PITTSBURGH house parties where the bands would play," Wagner remembers. "We even had movies shot at some of them. One I remember is 'Death Begins at 20,' featuring the Cardboards and Hans Brinker and the Dykes." But punk, volatile element that it is, proved to have a short half-life. Now, anger shattered, its fragments can be found in a variety of jagged, difficult-to-define forms. Though the beat is new and the lyrics still shocking to many, the punk scene; in Pittsburgh and elsewhere, has evolved from the rebellious, working class anger that spawned it in England. There is still a hardcore, elemental group of fans and bands that wants its music lean and mean, but in the last two years, punk and modern music have stabilized become almost melodic. Replacing the original political, counterculture attitude is an avant-garde groping for newness; rebels without a cause. The Americanization and commercialization of the sound is reflected in the way the punk thrift shop fashions have been cooped by commercial designers. The look today may still be outrageous to conventionally dressed Pittsburghers, but trendy and designer priced. Much of the modern dance music, especially that heard on the radio, is original only in the way musical genres from the past 30 years are fused by disc jockeys. Many of the old, hard-core, bands have dropped off, and while the new "new music" may be more lyrical, more danceable, much of it hasn't got the same soul. "In 1977 the kids were trying to communicate, and it wasn't the music so much that was important, but rather the message," says Wagner, trying hard not to badmouth his bread and butter. "It was a protest in England, against the government, against capital punishment, against unemployment. The old punk is dead, but the new punk isn't dead. It's just changed. "The talent is still here, but the old people have quit and the new people don't have the courage to play out." A list of local "new music" bands now includes November's Children, 96 Tears, The Shunts, Kids After Dark, Modern Anxiety, the hard-core Half-Life, Denn Vetta, The Garden, Sync, Thin White Line and the up-and-coming The Beating. The Five, top punk group on the" local scene, shipped out for Boston in June after working Pittsburgh for 3 Ms years without getting a break. "It's hard to get booked into places and clubs now. When I started a couple of years ago it was easier. A lot of the places are just afraid to try out original music," says Joe Bendik, a guitarist, songwriter, percussionist and keyboard man, who has been in several punk bands that have come up and gone down in the last few years. "The whole club scene is in a rut. They all want rhythym and blues cover bands. They don't want new. They don't want original." Except for the Electric Banana in Oakland, which is the No. 1 club in the city for live punk music, and a handful of other clubs that occasionally book punk, new or modern music bands, the consensus from club owners, disc jockeys and music makers is that safer, more commercially acceptable bands get the majority of the bookings. "This whole (punk) scene has sort of given music a shot in the arm, but it's not punk now," Bendik said on a recent Monday night at the Sanctuary. "It's an imitation of punk. The music got a lot more important. Six or seven years ago, the vital thing of punk was its frustration. Now it's sort of positive." Punk music fan Rick Sheridan, a Johnstown native who's lived in Pittsburgh for the last year and a half, claims the genre is one of extremes. "It's changed, even in the last year," says Sheridan, who at one time bleached his hair white, then dyed it black. "It was a lot more hard core before. Around here, a lot of the better bands have dropped off. There's just no money in it. It takes people in this town too long to appreciate something new." At New York New York, a trendy clothing boutique for "innovative fashion" that has benefited from the punk movement and its fashion spinoffs, store manager Eric Ra-jewski says Pittsburgh is just following new music trends already set in his store's namesake town. "In the music there's a fusion, like always happens," Rajewski says from beneath a sweeping, Duran Duran-style haircut in The Bank Center, Downtown. "A lot of the music, like the dressing, is androgynous. Europe started it during a time of political and social uprising, but America turned the angry sound into something more danceable, loose and carefree, and that's the way the clothes are moving too. "It's gone from violent to upbeat, romantic," he says. "Like they say, 'girls just want to have fun.' " Rajewski likes the softer sound, but thinks it may have gone too far already. The progressive music is regressing, he says, and so is the club scene. "It's getting monotonous now. There's no defiance. There's got to be a little bit of an edge to clothes and music to make it interesting." Most nights, a 6-foot-long yellow banana outlined in lights assaults the eyes just a split-second before the pulsating music fills the ears of Pittsburghers seeking the city's live punk scene. I , r,'.- 7) r.-M ( Ji J).':, ') y 1 yy Sif?? . j r 5J tv -A " flv : A-jtJ Wl iff "W 5 L- r-" -v . if - -A Ir't-i fi- QMS L A z rj i V lsfl'r mt- - ' 11 , f -- - ' Band leader Denn Vetta seems slightly out of season as he shares a Still on the musical cutting edge, the Electric Banana is a funky bandbox of a club with a checkered past that by default has become Pittsburgh's best punk and new music bar. The banana sign is like a bulbous nose on the club's flat, black face, otherwise adorned only with a "Rock 'n Roll" sign and an assortment of scribbled, band-name graffiti. From its exterior, through a dark, littered, tunnel of an entrance, to its beat-up stage, the Banana is determinedly untrendy. But trendy it's been. Originally named the Spotlight Lounge, it was the first city bar to have go-go girls. A few years later, it scored another first by employing male go-go dancers. Later it be came one of the most popular black discos in the city before switching to rock and roll bands. "It was while doing rock and roll that a band called Carsickness came in," owner John Zarra, 41, recalled in the bar recently during a rare quiet night caused by a band's last-minute cancellation. "I said 'What kind . of a name is that?' but they brought in the kids." And Zarra brought in the punk bands. Local groups, including The Five, Modern Anxiety, November's Children and Half-Life have recently been the backbone of the Banana, while Australian, English, Canadian and Californian groups have added out-of-town accent. bench with a sun lover in Market "People looking for something different come here," says Zarra, whose paunch and receding hairline combine to make him a Neil Sedaka look-alike. "At first I thought this punk thing would peter out but it seems to be getting bigger. Our new, Sunday night under-21 dance is doing very well." But despite the popularity Zarra is puffed out about, and its more commercial, danceable forms, punk music may never attain the breakthrough status in Pittsburgh that it has already enjoyed in more musically progressive cities. John Maxson, sound engineer for The Five, says the Pittsburgh band's recent relocation to Boston was caused by a frustration with the city's radio stations and nightclubs Square Andy StarnesThe Pittsburgh Press which, he says, have consistently ignored local punk talent. "People only know what they hear on the radio and that means no local bands," says Maxson, sporting black leather jacket, studded leather wristband, f ingerless black leather gloves and an earring - fashions favored by many of the club's regular patrons. "The record companies are telling the stations to push this band or that album," he says, "while at the same time a lot of hardcore, quite good, original bands like us are not being touched. "We did a 10-day mini-tour in Boston, in June, and were very well received," he says. "We played in a bunch of good clubs and the future there looks good." THE PITTSBURGH PRESS 8. 1284 16 17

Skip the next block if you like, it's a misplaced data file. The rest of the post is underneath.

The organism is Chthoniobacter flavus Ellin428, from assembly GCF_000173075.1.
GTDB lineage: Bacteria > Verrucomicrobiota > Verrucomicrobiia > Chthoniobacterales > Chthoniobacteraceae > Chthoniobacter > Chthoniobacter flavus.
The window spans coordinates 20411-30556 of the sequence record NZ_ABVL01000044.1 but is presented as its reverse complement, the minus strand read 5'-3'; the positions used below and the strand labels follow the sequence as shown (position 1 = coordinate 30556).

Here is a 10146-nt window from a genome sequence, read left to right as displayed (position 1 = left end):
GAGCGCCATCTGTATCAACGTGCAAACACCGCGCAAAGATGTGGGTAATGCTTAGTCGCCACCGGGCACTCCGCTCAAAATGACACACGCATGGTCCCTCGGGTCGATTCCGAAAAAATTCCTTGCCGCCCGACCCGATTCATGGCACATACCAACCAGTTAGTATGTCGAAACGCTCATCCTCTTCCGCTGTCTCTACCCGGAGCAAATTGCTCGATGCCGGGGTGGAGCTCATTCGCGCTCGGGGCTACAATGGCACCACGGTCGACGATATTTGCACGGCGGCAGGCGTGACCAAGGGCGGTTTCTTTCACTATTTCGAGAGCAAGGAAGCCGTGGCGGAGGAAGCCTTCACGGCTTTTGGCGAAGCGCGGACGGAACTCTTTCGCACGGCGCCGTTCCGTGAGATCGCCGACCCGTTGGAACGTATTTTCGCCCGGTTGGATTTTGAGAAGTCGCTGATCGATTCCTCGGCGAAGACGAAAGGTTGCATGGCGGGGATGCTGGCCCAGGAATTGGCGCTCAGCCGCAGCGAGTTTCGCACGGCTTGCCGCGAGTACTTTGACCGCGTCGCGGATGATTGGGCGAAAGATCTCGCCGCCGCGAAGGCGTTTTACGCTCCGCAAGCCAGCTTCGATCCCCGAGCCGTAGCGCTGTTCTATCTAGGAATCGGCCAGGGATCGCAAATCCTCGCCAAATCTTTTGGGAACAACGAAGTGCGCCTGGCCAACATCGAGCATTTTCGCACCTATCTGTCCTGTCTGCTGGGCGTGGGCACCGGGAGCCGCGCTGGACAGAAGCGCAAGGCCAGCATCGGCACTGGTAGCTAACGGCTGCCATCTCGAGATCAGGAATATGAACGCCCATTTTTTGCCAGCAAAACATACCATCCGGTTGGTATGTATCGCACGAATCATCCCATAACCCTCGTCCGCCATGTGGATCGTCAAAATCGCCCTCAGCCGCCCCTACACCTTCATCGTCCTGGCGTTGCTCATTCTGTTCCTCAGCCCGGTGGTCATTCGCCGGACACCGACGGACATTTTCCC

What members have found on this page

Get access to Newspapers.com

  • The largest online newspaper archive
  • 18,000+ newspapers from the 1700s–2000s
  • Millions of additional pages added every month

Publisher Extra Newspapers

  • Exclusive licensed content from premium publishers like the The Pittsburgh Press
  • Archives through last month
  • Continually updated

Try it free